CXVI:Secrets Broken(9)By: Angie Smith
“I presume you’re a colleague of Faulkner-Brown,” Foster ventured, shaking hands.
Granger smiled. “We’re here to help you clear up the mess him and his team have created. Allow me to introduce Lou Chow.”
Foster shook hands again. “I’m sorry to disappoint you two gentlemen, but we don’t need help. This is a police investigation. . .”
“Involving the former Foreign Secretary; who it appears was shot dead by your detective sergeant, Miss Maria Barnes.”
Foster’s eyebrows knitted together. “Yes,” he snapped. “I’ve been informed of that fact. I need to speak to Woods. Where is he?!”
“The last time I heard he was still alive.”
“Still alive! Is he critical?”
“I’m not sure… We found him unconscious. He’d tried to stop Williams and Barnes escaping. He’d lost a lot of blood and couldn’t make it. He’s in a private clinic in Cheshire, along with Jonathan Plant, and Albion Bedford - who we found tied up in the basement. We thought it better if we took all three there.”
“Yes, I bet you did.”
“And what evidence do you have that Barnes murdered Guilford-Johnston?”
Granger explained about the call from the Maserati and the assumption that Woods and Barnes were heading to Bedford’s offices. “Our guys were setting up station, and one in the multi-storey, with a high powered camera, took images of what was going on in the room. We have pictures showing her aiming the gun straight at Guilford-Johnston’s head.”
“That doesn’t prove she killed him.”
“No, you’re right, it doesn’t. However the statements from Jonathan Plant and Woods saying she pulled the trigger, certainly would suggest she did,” Granger smirked.
Foster’s chest rose as he took a deep breath. “What is it about working at the Secret Intelligence Service that creates irritating individuals like you and Faulkner-Brown?”
Granger held up his hands. “Let’s not get off on the wrong foot. I appreciate Faulkner-Brown didn’t cooperate, and that he undermined your investigation, but he’s a nonconformist working to his own rules. He’s old school. We’re not. We’re here to assist and share information.”
“I wouldn’t expect you to say anything else, but he sang that tune, and then did as he pleased. Including, trying to murder Woods.”
“Yes, I realise that, and we’re led to believe he’s fled the country along with Hilton Dudley. We want them caught and brought back to face justice. And we want Williams and Barnes apprehended. There’s no desire for anything else.”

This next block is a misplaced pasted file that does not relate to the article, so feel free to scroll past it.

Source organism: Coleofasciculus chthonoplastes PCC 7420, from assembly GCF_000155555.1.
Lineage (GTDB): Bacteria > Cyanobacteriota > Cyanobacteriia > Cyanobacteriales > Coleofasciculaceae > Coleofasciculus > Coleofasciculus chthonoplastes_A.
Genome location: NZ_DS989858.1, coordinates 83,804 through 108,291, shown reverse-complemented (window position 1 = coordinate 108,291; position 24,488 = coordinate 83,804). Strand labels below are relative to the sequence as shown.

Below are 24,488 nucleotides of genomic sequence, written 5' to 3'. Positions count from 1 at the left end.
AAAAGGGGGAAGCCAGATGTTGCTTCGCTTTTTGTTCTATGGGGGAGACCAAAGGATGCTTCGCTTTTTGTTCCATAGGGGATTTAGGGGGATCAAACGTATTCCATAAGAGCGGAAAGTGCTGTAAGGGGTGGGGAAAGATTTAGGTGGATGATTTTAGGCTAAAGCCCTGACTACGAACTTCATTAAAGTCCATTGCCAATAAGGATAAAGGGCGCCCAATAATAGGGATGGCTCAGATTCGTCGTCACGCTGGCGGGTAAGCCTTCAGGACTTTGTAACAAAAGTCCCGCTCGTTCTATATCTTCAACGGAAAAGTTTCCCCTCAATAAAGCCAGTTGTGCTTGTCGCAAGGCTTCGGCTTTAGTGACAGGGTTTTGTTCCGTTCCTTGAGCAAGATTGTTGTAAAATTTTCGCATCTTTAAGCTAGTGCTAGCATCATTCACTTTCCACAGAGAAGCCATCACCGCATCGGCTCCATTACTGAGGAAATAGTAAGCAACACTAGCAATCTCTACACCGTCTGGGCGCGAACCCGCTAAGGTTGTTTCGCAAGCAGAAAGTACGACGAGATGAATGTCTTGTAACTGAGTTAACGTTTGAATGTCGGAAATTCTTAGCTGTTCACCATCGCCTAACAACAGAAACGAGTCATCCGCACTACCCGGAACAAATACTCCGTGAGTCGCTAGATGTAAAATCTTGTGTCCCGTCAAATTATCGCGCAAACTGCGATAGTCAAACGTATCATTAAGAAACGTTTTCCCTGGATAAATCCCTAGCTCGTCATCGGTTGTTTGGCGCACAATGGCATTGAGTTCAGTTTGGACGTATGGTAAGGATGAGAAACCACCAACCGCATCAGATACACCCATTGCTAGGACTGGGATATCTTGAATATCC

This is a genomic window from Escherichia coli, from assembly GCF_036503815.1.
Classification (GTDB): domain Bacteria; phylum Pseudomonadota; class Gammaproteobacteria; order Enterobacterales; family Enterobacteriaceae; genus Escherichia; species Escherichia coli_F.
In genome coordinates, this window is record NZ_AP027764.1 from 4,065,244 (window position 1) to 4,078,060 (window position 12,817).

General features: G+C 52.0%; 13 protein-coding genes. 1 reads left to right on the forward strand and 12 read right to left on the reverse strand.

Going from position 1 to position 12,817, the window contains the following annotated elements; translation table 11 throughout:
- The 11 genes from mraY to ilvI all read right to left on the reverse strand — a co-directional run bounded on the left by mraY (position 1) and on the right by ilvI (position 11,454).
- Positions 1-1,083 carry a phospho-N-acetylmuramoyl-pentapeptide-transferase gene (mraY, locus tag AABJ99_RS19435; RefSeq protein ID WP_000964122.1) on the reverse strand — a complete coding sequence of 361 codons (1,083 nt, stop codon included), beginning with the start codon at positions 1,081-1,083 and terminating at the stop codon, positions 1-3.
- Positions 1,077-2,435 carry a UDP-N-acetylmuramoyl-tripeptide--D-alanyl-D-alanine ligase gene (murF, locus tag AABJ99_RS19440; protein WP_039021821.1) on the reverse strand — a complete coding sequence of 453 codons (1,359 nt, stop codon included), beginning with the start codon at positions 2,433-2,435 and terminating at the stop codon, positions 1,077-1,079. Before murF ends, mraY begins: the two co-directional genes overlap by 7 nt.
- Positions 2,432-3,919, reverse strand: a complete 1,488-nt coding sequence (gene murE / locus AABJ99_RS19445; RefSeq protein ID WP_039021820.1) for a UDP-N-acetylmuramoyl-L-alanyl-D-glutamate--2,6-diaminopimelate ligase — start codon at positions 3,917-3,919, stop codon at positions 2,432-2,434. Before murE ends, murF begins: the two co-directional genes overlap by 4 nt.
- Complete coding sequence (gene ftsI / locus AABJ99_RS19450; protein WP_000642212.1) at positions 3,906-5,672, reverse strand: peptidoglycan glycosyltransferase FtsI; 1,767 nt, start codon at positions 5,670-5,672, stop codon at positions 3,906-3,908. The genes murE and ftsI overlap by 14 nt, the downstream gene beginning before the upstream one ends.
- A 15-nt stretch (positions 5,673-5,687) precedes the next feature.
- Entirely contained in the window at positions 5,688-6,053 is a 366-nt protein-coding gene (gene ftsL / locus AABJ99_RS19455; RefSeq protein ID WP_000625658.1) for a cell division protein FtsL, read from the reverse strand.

Foster didn’t believe him. Following his dealings with Faulkner-Brown, his trust in the intelligence service was at an all-time low. At this moment in time he needed to take control of the murder scene, establish exactly what had happened there and why Maria Barnes had allegedly shot the former MP. Notwithstanding that, he also needed to speak to Woods. “I want to take a look inside,” he said, his tone indicating he was going in no matter what.
“Sure, you’ll need to get coveralls on,” Granger replied, turning to Chow, who he instructed should fetch a set from the car. “Our forensic team’s inside, gathering evidence.”
“Your forensic team! This is a police investigation!”
“The Home Secretary insists we work together. Combine our efforts. You’ll get total cooperation from us.”
Chow returned. “Large,” he said, offering a grip-sealed bag.
Foster suited up. He looked to Granger. “Why didn’t you call me the minute you knew they were in the building?”
“We were setting up station and assessing the area when events took off. We went straight in. Williams and Barnes had gone.”
“I’ll be interested to view the timeline from Guilford-Johnston’s shooting to when the Manchester police arrived to check on the building. You see, what I’m having difficulty with is why you didn’t call me and what you’ve been doing in the meantime.” Foster didn’t wait for a response he went straight into the building and upstairs to view the crime scene.